On a day when the country ought to have put its best foot forward as the host of the BRICS summit in New Delhi, we have had, instead, a comedic show where the Army chief tells the world how ill-prepared for war his army is, and the defence minister bemoans the leakage of a top secret communication. W
We are truly the jokers of the BRICS grouping. The latest in the long-running theatre to which General Singh has taken the august office of the Chief of Army Staff (COAS) is the leaked letter he wrote to the prime minister on March 12, talking of enormous obsolescence in the Army, and the shortage of vital ammunition and supplies.
The letter has almost certainly been leaked from the army chief's camp. This is evident from the barely concealed, but hapless, anger with which Defence Minister A.K. Antony told a bemused Parliament that publishing "secret communication within government cannot serve our national security."
It is evident, too, from the frustration of members of Parliament, several of whom have openly questioned General V.K Singh's motives. Sitaram Yechury somewhat obliquely declared that the government must act against the leakers and act against them, "irrespective of the position they may hold in the defence forces or the civilian administration."
Ram Gopal Yadav of the Samajwadi Party was more pointed. General Singh, he said, was "talking too much," while Shivanand Tiwari of Janata Dal (United) was forthright in demanding that the Army chief should be "removed from his post".
This was echoed by Lalu Prasad Yadav who, too, called for his dismissal. Such comments are highly unusual for politicians who hold the institution of the COAS in high regard. It is difficult to believe that Gen Singh is not working to a plan.
Position of power: Singh has claimed that the Army are not prepared for any forthcoming battles
At that point many of his supporters thought that he would put in his papers, but clearly, the General had other ideas. The letter of March 12, in succession to another he had written to the Defence Minister in January, came shortly after the government announced that Lt General Bikram Singh, would succeed Singh as the COAS. V.K.
Singh has long believed that it was on behalf of Bikram Singh that he had been made to eat humble pie by his predecessor General Deepak Kapoor. On Monday, General V.K. Singh took the field himself through two interviews to the media with the charge that in 2010 he had been offered a bribe of Rs 14 crore to pass the purchase of 788 Tatra trucks.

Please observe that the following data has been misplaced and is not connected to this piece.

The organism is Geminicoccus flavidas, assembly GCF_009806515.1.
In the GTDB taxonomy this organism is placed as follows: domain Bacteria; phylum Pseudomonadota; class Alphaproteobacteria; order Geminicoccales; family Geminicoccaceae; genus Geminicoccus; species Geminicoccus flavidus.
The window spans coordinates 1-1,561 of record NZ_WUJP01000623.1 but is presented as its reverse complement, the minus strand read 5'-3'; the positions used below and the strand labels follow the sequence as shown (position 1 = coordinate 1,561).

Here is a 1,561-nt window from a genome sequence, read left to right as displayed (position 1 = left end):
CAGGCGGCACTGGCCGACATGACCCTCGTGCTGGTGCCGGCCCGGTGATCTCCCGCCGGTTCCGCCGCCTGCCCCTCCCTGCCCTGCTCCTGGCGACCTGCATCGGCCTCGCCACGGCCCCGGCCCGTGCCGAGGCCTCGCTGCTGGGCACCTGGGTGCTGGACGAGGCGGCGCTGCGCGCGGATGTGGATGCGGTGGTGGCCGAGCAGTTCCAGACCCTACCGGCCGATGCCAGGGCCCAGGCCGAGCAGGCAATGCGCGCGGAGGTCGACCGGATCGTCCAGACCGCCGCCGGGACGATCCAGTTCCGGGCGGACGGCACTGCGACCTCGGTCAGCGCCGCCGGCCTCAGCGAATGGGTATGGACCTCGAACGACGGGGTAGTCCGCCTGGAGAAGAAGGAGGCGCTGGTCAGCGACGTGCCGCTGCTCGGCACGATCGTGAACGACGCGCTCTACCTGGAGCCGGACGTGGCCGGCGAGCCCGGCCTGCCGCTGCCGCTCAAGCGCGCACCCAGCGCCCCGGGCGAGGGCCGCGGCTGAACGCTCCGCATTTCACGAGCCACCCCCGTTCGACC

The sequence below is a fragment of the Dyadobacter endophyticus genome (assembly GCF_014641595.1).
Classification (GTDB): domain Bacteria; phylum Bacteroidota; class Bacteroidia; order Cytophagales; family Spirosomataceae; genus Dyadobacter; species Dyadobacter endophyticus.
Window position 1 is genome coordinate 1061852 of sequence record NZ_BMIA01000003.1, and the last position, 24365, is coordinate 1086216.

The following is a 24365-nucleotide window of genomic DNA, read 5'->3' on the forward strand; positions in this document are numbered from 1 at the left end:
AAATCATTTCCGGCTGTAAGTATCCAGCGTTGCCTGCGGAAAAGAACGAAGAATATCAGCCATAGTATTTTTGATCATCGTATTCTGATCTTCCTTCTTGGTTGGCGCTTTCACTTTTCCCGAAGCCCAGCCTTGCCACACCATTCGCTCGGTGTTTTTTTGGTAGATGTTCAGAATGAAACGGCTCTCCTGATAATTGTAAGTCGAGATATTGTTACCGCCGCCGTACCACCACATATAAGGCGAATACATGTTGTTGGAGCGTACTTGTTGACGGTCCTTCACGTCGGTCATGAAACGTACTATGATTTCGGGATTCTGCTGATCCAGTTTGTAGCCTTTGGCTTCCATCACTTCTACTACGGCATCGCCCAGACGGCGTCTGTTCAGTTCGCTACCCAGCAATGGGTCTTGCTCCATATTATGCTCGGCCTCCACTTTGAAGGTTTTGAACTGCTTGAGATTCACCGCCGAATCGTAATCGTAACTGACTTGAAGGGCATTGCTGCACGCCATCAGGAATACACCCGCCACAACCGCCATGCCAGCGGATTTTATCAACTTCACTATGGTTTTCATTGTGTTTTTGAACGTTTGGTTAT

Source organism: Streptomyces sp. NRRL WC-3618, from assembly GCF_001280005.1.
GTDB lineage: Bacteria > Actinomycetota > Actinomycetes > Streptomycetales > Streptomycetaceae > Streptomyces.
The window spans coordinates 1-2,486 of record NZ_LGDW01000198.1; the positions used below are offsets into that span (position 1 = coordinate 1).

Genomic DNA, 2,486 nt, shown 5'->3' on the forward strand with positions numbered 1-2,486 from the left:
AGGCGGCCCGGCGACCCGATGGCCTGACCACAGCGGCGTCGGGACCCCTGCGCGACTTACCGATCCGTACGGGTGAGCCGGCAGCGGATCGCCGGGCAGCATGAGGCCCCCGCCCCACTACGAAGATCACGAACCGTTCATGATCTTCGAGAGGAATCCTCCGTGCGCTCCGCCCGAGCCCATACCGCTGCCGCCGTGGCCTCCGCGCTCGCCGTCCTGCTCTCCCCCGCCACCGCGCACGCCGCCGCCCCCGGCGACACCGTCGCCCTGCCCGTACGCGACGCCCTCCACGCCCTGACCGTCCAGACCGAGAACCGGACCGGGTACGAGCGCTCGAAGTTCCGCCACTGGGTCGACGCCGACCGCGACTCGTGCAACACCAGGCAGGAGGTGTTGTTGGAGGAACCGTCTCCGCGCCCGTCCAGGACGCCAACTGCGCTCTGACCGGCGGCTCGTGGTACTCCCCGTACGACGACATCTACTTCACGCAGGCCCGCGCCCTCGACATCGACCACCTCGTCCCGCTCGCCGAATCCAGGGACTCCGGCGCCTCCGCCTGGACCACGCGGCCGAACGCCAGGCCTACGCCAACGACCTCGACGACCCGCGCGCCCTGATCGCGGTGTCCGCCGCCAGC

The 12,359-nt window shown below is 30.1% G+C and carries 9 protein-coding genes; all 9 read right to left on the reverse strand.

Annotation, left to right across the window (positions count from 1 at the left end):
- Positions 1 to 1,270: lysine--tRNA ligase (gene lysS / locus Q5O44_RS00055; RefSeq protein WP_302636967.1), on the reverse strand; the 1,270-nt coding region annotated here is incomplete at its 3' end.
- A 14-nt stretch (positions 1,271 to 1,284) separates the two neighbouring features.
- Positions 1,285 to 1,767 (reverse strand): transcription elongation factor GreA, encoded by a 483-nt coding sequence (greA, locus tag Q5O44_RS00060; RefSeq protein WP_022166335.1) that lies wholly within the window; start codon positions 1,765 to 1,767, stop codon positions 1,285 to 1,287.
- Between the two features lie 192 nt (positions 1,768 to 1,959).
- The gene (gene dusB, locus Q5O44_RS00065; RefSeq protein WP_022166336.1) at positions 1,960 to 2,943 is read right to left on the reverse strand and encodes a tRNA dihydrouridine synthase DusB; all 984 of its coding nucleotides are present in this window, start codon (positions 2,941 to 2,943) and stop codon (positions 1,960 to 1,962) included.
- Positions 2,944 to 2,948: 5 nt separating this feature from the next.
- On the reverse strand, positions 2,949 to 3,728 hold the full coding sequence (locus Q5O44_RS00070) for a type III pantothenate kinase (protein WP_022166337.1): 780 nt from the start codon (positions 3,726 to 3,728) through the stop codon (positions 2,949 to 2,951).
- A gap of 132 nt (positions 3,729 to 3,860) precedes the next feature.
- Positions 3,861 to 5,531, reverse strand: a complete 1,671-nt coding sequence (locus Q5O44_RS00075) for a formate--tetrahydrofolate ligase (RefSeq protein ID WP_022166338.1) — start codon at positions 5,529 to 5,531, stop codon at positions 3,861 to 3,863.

On Tuesday, Defence Minister A.K Antony confirmed to Parliament that he had indeed been told by Singh that a retired officer, Lt General Tejinder Singh, had visited him in 2010 and offered him a kickback. The minister said he asked the Army chief to take action, but General Singh said he did not want to pursue the matter.
In an interview on Tuesday, General Singh claimed that the offer of the bribe did not prompt any follow up action on his part other than to complain to the Defence Minister because, "It was not like he was giving me bribe in my hand. This was an indirect method and that is why no arrest was made."
Leaked: A.K Antony admitted that he had been told about the alleged allegations
Of course, it is no secret as to how poorly off we are with regard to the readiness of our armed forces. In January 2009, in the wake of the Mumbai terror attack, MAIL TODAY had run a series of articles pointing out just how unready the Army was to act against Pakistan.
There were shortages of artillery shells, tank ammunition, air defence guns, trucks and tanks. In a presentation to the Standing Committee of Members of Parliament on Defence in 2011, the Army itself acknowledged that in terms of armour, the country's preparedness was 71 per cent, combat helicopters (17), mechanised infantry (62), artillery (52), air defence systems (44), engineers (60), infantry (65), and Special Forces(69) and that full modernisation could be achieved only by 2027.
It would be interesting to see how much General V.K. Singh was able to dent this problem during his tenure as COAS. The fact that he was shooting off letters to the Defence Minister and the PM indicates that he is more interested in muddying the record.
There can hardly be any doubt that the morale of the armed forces has been affected by the issue being played out in public. The spineless handling of the situation by the government has been all too apparent.
The issue is not who is right, but the perception that a man in uniform is mocking at the civilian government, and that should never be acceptable in any democracy, anytime.
How much more damage can the lame duck chief do to the credibility of the government? They probably don't have the faintest idea.
General Singh is clearly a frustrated man and is now beyond all concern for the institution that he heads, leave alone the interests of the country he serves. It is too late to sack him, but the government could well consider sending him on compulsory leave pending retirement.